We kicked off with a keynote speech from Ffion Davies, Consultant in Emergency Medicine & Head of Department at University Hospitals NHS Trust. Ffion was inspiring in telling us just how much clinicians need Clinical Librarians, and how we can work together with each other in education and evidence-based medicine. Look out for the article by Tim Coats & Sarah Sutton on the role of the Clinical Librarian in the Emergency Department -it's currently awaiting publication.
Steve Sharp gave us an insight on the Current Awareness methods used by the NLH Specialist Libraries, which was fascinating, as I hadn't realised just how much work goes into keeping the information current & relevant.
After tea, we broke off into parallel sessions, and I attended Veronica Delafosse's presentation on "The Visible Librarian", which was an interesting description of how Veronica had implemented and evaluated a series of training sessions for Occupational Therapists at the Caulfield General Medical Centre in Australia.
Just before lunch, we had a session by Mick Arber from BMJ Clinical Evidence. Mick told us about the process Clinical Evidence use to identify topics for their database, and how articles are appraised before synopses are written. Unfortunately the NHS in England no longer centrally subscribe to Clinical Evidence, which is a shame, as I've often found it to be a really useful resource in my searching.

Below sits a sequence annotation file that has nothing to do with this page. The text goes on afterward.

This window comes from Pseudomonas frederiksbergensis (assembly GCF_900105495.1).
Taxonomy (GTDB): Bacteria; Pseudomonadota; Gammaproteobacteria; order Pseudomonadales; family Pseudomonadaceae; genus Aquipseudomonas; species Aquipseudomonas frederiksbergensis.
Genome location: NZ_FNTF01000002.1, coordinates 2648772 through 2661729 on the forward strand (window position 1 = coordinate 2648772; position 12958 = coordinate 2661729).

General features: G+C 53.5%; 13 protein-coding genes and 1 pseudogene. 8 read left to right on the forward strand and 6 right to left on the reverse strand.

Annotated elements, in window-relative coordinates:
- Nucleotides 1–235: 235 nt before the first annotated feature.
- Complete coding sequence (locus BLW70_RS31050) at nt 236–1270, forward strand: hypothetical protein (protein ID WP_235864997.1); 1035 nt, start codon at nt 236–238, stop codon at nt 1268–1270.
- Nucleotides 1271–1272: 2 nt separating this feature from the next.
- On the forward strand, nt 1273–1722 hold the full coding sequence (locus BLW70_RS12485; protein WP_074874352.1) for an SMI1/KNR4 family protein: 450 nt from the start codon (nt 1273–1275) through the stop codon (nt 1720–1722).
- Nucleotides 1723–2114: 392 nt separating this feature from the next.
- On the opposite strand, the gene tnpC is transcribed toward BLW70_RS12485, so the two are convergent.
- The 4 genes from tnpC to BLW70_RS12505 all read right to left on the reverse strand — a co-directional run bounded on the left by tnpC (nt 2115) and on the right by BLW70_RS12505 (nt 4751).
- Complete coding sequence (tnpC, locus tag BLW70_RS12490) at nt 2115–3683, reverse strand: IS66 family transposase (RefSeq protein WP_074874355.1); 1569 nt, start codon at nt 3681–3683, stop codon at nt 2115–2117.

It was during the morning session that we realised the acoustics in the Maclagen Hall at St. Williams College were not quite the same when full of a bunch of excited information professionals, so we quickly managed to hire in a PA system.
After lunch, at which some of our foreign contingent were mildly confused by the meringues we had for dessert, Andrew Booth chaired, and oversaw Jacqui Verschuere & the team from University Hospitals of Coventry & Warwickshire collect the Evidence in Practice Award prize. The team's submission was a unanimous winner amongst the judges. It followed the process through from the question being asked, to the Clinical Librarian's search to implementation of a wristband to alert patients, care providers and airlines to the risks for patients who have had intraocular gas tamponades.
This was followed by the team from the Netherlands who described to us how Clinical Librarianship has evolved there since the 1990s, which was a very entertaining tour of their work. I was impressed that the library at the Amsterdam Medical Centre commissions artwork!
Sara Sutton followed up on the international theme by telling us all how to blag our way around the world in the name of furthering the profession and our own professional development.
Following on from the much-needed afternoon teabreak, I attended the workshop on RSS feeds run by Heather Gardner of Derby Hospitals Foundation Trust. We discussed the usefulness of different methods of promoting current awareness, and the hindrances we face in trying to do it.
Finally it was back to the main hall for a whistlestop tour of the new features of the Cochrane Library from Nigel Thompson. In this, we learned that South America has moved to Africa (you had to be there!), and that there are a number of elearning resources now available on the site.
It was a packed day, and we still managed to gather a few of us together at 7.30 by the West doors of the Minster to join the Ghost Trail. Having seen last week's Doctor Who, I was unable to turn my back on the statues!